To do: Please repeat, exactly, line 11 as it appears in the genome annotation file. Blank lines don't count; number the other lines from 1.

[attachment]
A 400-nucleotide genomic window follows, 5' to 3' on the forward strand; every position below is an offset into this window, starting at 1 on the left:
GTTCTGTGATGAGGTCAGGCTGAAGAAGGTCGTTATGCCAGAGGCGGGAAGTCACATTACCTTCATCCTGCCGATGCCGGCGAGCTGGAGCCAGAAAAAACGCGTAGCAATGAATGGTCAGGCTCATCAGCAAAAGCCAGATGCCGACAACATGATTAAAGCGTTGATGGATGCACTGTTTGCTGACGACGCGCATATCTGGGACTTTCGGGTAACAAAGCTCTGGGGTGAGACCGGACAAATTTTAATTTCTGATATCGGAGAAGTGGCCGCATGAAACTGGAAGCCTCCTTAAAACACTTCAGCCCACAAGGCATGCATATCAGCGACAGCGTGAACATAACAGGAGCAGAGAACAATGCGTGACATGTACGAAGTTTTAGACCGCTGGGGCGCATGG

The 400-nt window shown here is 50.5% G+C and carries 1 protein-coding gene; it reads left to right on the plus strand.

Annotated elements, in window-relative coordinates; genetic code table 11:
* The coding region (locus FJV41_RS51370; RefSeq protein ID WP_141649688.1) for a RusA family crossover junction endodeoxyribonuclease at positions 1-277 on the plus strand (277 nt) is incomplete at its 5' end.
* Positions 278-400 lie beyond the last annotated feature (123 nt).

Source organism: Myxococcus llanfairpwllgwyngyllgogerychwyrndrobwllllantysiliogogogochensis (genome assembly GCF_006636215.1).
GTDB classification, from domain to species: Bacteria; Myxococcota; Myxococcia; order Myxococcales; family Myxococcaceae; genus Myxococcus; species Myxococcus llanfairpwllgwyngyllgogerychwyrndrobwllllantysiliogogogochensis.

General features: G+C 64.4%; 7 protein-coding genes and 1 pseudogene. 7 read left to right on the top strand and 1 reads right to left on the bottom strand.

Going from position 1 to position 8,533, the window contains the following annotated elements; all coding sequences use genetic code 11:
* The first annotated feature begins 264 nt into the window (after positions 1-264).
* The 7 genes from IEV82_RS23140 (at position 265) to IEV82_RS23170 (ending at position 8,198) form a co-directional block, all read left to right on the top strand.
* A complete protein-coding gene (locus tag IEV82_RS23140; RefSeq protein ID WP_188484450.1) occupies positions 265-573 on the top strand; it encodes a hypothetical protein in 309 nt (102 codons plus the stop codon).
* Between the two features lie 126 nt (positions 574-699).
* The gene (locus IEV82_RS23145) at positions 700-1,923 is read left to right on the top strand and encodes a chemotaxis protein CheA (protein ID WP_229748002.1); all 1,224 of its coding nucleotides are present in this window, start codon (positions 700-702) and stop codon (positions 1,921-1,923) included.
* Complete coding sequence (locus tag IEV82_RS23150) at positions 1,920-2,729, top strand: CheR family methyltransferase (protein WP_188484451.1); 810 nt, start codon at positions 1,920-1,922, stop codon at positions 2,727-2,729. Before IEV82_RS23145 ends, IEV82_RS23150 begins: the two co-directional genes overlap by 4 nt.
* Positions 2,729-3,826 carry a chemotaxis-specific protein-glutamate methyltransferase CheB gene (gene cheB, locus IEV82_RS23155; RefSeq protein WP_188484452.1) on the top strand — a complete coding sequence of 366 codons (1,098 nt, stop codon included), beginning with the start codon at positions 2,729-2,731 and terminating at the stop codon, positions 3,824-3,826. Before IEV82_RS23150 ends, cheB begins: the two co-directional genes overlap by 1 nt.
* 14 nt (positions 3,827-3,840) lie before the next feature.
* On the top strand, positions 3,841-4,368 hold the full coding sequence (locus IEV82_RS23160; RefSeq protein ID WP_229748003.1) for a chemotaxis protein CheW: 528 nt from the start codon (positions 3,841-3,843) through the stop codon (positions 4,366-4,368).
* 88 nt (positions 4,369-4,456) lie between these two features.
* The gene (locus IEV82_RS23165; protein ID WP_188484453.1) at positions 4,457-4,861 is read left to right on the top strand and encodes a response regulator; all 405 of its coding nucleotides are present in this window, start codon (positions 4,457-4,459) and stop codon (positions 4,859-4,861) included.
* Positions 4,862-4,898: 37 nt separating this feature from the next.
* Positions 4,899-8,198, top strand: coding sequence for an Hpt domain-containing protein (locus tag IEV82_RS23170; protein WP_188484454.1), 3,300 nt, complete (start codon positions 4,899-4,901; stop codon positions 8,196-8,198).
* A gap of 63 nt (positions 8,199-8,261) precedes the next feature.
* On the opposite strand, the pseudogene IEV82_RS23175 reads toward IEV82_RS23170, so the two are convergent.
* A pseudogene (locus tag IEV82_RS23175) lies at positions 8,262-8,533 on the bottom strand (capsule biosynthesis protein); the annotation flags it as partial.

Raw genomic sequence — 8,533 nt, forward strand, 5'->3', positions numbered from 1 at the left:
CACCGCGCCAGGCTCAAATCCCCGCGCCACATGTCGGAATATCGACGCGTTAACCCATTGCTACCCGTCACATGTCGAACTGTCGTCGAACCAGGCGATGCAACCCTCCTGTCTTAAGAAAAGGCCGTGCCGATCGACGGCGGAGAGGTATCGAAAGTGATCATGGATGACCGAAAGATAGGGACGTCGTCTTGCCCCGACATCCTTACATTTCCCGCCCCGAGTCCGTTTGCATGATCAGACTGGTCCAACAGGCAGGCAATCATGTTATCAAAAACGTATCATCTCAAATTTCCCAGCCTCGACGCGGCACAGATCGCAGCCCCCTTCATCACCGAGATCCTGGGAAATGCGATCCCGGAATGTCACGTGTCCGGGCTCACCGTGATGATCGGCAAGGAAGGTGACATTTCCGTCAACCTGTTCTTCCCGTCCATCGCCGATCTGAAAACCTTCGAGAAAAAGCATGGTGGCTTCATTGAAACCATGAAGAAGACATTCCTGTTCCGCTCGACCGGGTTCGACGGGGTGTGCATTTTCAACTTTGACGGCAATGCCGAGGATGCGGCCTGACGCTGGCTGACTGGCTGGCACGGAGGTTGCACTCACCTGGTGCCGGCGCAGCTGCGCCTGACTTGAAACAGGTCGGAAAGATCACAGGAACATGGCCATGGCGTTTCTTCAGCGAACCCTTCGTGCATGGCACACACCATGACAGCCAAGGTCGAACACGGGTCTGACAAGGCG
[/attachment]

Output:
* The first annotated feature begins 264 nt into the window (after positions 1-264).